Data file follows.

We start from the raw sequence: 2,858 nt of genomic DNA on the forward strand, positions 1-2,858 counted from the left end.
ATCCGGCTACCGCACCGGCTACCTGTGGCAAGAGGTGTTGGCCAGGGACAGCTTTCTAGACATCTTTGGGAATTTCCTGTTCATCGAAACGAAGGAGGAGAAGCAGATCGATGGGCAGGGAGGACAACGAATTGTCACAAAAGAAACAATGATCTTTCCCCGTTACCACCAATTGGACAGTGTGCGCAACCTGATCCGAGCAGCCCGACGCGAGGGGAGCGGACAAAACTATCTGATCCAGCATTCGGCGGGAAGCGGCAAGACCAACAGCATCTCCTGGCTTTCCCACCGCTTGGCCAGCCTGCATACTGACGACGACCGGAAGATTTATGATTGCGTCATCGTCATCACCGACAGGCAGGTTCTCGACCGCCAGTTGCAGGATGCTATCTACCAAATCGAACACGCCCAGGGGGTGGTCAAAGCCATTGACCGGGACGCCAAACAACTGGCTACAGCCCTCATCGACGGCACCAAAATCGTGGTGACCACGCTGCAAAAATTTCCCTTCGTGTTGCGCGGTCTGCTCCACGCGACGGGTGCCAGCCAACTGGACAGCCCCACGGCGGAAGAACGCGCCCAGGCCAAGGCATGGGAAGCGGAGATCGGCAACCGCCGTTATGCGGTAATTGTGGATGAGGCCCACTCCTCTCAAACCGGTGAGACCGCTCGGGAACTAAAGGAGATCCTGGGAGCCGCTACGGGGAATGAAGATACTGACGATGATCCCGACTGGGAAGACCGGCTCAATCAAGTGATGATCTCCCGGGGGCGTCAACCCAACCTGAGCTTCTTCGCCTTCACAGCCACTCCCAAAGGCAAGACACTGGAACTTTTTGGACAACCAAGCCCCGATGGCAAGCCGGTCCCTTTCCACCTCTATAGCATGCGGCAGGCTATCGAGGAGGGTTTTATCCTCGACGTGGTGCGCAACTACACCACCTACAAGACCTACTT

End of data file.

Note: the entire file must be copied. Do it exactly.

We start from the raw sequence: 2,858 nt of genomic DNA on the forward strand, positions 1-2,858 counted from the left end.
ATCCGGCTACCGCACCGGCTACCTGTGGCAAGAGGTGTTGGCCAGGGACAGCTTTCTAGACATCTTTGGGAATTTCCTGTTCATCGAAACGAAGGAGGAGAAGCAGATCGATGGGCAGGGAGGACAACGAATTGTCACAAAAGAAACAATGATCTTTCCCCGTTACCACCAATTGGACAGTGTGCGCAACCTGATCCGAGCAGCCCGACGCGAGGGGAGCGGACAAAACTATCTGATCCAGCATTCGGCGGGAAGCGGCAAGACCAACAGCATCTCCTGGCTTTCCCACCGCTTGGCCAGCCTGCATACTGACGACGACCGGAAGATTTATGATTGCGTCATCGTCATCACCGACAGGCAGGTTCTCGACCGCCAGTTGCAGGATGCTATCTACCAAATCGAACACGCCCAGGGGGTGGTCAAAGCCATTGACCGGGACGCCAAACAACTGGCTACAGCCCTCATCGACGGCACCAAAATCGTGGTGACCACGCTGCAAAAATTTCCCTTCGTGTTGCGCGGTCTGCTCCACGCGACGGGTGCCAGCCAACTGGACAGCCCCACGGCGGAAGAACGCGCCCAGGCCAAGGCATGGGAAGCGGAGATCGGCAACCGCCGTTATGCGGTAATTGTGGATGAGGCCCACTCCTCTCAAACCGGTGAGACCGCTCGGGAACTAAAGGAGATCCTGGGAGCCGCTACGGGGAATGAAGATACTGACGATGATCCCGACTGGGAAGACCGGCTCAATCAAGTGATGATCTCCCGGGGGCGTCAACCCAACCTGAGCTTCTTCGCCTTCACAGCCACTCCCAAAGGCAAGACACTGGAACTTTTTGGACAACCAAGCCCCGATGGCAAGCCGGTCCCTTTCCACCTCTATAGCATGCGGCAGGCTATCGAGGAGGGTTTTATCCTCGACGTGGTGCGCAACTACACCACCTACAAGACCTACTT